People wanting to help and people needing help want to connect but in a fragmented society it is difficult to match up goods and services with needs.
README from plainfuse github repo
As a base service for bare metal infrastructure I prefer my provisioning and configuration management servers to be bare metal which can be accessed without requiring other hosts or infrastructure. For small deployments the Raspberry Pi makes a great choice because it is inexpensive, uses little electricity, takes little space, and yet has enough power for the relatively low demands placed on the server (which also makes a full x64 server overkill).
Armshorian prebuilt images available on this server
For small deployments (or home or small office use) you may find yourself in need of a 'bare metal' server, but not want or need the expense of an x64 machine. If the workload is not too demanding, a Raspberry Pi can be a good choice. The Pi has the benefit of being inexpensive, using little electricity, and taking little space.
Fork of RPi-Distro/pi-gen for stock Debian on ARM devices (and more stock-like Raspbian)
I've now built sites using a variety of static generation methods, participated in wikis and other's CMS systems, and was hosting a Plone instance (dynamic CMS), so I've decided to post a comparison of the different (and similar) trials and tribulations of using open source solutions for dynamic vs static web content management.
Around 2011 Android devices based on the WonderMedia 8xxx-series SoC (ARM v5) were being sold as netbooks. This article describes getting Debian 7 (Wheezy) running from SD card on one such: a Craig CLP281 Netbook.
Not worth it for most SOHO (Small Office Home Office) / startup deployments. I'd call three storage nodes, two controllers, and five reasonably beefy compute nodes the minimum to even consider the option. Headless libvirt combined with virt-manager makes a far less complicated VM environment and it can be online much more quickly.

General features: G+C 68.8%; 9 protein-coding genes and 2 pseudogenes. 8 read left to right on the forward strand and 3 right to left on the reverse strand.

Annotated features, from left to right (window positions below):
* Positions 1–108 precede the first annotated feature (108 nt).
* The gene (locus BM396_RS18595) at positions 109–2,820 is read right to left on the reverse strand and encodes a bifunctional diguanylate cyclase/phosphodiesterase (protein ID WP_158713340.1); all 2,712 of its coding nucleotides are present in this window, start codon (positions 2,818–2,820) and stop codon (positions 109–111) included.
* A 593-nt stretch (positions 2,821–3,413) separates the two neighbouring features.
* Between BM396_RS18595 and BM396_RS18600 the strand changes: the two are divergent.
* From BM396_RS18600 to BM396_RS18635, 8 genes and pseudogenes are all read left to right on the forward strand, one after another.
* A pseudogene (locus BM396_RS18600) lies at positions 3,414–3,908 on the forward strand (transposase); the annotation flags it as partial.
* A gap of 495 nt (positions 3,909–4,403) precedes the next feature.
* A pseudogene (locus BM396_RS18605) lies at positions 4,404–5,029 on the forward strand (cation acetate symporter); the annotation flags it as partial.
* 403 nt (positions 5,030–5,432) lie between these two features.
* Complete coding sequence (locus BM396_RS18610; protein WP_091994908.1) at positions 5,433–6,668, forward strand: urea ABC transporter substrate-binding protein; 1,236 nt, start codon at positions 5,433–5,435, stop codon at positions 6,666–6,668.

The cross-compilation toolchains builtin to most modern Linux distributions do not support older versions of GCC. For old kernels (and other software) that require GCC4 or lower for building, this poses a challenge. One either needs to build a cross-compilation toolchain or use virtualization. This article describes setting up a cross-compilation toolchain.
Due to SELinux and AppArmor, as well as other permissions issues, simple mail relays like msmtp and ssmtp are no longer viable. Therefore document how to do simple mail relaying with postfix.
The cross-compilation toolchains builtin to most modern Linux distributions do not support older versions of GCC. For old kernels (and other software) that require GCC4 or lower for building, this poses a challenge. One either needs to build a cross-compilation toolchain or use virtualization. This article describes setting up a virtual ARM environment for doing armel (ARMv5) compilation using docker containers.
A guide to configuring a static web server using Lighttpd on CentOS 7
A guide to configuring an OVH VPS (Virtual Private Server) with CentOS 7
Information on configuration of search
README.md from msmtp-scripts project (less badges)
Introduction to The C Shore (Daniel Dickinson's Web Portal)
A listing of pages on this site.
Contact Site Operator Name: Subject: Contact Information: Question or Comment: If the above form does not work for you please send an email to user ‘contact’ at this domain (thecshore.com).
Guide to OldNew Mashup Layout